Now that the Neanderthal genome has been reconstructed, my colleague Nicholas Wade reports, a leading genome researcher at Harvard says that a Neanderthal could be brought to life with present technology for about $30 million.
So why not do it? Why not give Harvard’s George Church the money he says could be used to resurrect a Neanderthal from DNA?I’m bracing for a long list of objections from the world’s self-appointed keepers of bioethics, who must see this new Neanderthal issue as a research bonanza. Think of the conferences to plan, the books to publish, the donors to alarm! I can imagine an anti-Neanderthal alliance between the religious right and the religious left, like James Dobson and Jeremy Rifkin — what I like to call the holier-than-thou coalition opposed to new biological technologies.
Yes, John, there will be many, many objections. First, to what end? He continues:
But I’m afraid I can’t see the problem. If we discovered a small band of Neanderthals hidden somewhere, we’d do everything to keep them alive, just as we try to keep alive so many other endangered populations of humans and animals — including man-biting mosquitoes and man-eating polar bears. We’ve also spent lots of money reintroducing animals into ecosystems from which they had vanished. Shouldn’t be at least as solicitous to our fellow hominids?
Here's the problem that I see: Neandertals are also Homo sapiens, but extinct Homo sapiens. And everyone knows it. How would they be resurrected in a way in which they would not be treated as second-class citizens, if citizens at all? The old racial arguments would resurface in a way in which they have not done so for a century or more. Where would we put them? As Dave Frayer points out, there are no humans on the face of the planet that have the whole suite of Neandertal traits. They would be instantly recognizable.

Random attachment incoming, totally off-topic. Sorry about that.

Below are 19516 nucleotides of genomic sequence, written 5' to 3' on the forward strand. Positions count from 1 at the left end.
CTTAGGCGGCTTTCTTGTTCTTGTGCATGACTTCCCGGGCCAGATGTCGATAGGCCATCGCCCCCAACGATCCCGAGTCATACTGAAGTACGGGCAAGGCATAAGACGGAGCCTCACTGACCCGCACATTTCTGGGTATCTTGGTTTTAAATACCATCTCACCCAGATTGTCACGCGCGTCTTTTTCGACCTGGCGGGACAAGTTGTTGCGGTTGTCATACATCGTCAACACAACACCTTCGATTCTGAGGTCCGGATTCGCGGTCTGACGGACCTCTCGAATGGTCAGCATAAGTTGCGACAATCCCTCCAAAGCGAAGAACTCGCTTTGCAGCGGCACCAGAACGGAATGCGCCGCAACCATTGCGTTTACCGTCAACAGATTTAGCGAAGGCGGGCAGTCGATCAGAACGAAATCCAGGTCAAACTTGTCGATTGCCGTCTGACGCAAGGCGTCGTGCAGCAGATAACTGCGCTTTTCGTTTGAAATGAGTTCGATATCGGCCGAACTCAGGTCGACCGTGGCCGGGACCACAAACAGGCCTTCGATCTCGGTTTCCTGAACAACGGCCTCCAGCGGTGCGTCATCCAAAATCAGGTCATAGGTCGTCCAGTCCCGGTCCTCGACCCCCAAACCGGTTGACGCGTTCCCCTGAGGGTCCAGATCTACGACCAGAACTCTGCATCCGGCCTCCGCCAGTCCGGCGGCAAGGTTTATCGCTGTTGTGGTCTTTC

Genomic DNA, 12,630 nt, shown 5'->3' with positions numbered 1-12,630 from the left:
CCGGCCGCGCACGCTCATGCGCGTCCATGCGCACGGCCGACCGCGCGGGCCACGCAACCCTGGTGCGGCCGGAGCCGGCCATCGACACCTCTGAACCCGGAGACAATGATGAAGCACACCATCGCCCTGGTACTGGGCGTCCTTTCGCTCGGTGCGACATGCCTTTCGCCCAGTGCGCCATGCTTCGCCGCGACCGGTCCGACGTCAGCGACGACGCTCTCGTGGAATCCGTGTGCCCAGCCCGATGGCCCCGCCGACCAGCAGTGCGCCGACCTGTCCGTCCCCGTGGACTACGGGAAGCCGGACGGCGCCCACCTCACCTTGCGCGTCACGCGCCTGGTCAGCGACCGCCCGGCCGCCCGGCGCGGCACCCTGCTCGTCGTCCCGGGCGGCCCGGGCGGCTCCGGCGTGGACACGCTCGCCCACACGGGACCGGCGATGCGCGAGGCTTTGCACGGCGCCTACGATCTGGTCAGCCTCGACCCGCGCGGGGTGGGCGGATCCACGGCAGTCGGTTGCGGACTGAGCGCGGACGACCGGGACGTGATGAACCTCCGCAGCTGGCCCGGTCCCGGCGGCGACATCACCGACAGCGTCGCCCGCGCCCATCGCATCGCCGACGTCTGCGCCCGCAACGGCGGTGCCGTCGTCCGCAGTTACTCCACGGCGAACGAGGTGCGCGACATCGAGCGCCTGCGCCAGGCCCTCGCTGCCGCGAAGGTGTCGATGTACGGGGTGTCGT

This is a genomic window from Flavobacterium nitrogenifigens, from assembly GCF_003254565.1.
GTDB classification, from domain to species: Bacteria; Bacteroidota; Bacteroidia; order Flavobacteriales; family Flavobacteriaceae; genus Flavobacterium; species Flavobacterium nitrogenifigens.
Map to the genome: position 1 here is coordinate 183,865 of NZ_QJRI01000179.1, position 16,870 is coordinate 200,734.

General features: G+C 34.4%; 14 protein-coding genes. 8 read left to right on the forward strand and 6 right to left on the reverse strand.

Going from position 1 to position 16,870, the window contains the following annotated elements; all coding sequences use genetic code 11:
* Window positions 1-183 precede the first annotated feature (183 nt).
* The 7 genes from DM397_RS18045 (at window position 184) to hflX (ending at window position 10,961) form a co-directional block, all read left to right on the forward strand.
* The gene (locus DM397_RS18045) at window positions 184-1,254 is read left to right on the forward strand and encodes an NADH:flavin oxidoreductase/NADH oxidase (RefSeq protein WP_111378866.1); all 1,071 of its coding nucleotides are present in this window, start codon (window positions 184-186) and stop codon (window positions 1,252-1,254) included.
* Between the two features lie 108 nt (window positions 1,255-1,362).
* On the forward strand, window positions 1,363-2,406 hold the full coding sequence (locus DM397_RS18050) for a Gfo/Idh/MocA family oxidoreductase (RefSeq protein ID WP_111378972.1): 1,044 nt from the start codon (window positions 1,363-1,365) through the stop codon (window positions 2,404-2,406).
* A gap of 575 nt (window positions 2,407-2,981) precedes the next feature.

Furthermore, what Tierney doesn't say is that in the places where we have reintroduced animals into environments in which they have vanished, it hasn't always worked. And where animals have been introduced where they weren't there to begin with, it has been disastrous. To be sure, this is not exactly Jurassic Park but, quite simply, there is a reason Neandertals didn't survive beyond 26 ky BP. The world changed, and they didn't change with it. Maybe there was hybridization between the Neandertals and the incoming moderns, maybe not, but Neandertals as they are defined between 100 and 26 ky ago, were outcompeted as a hominid and consigned to the dustbin of history. Lets leave them there.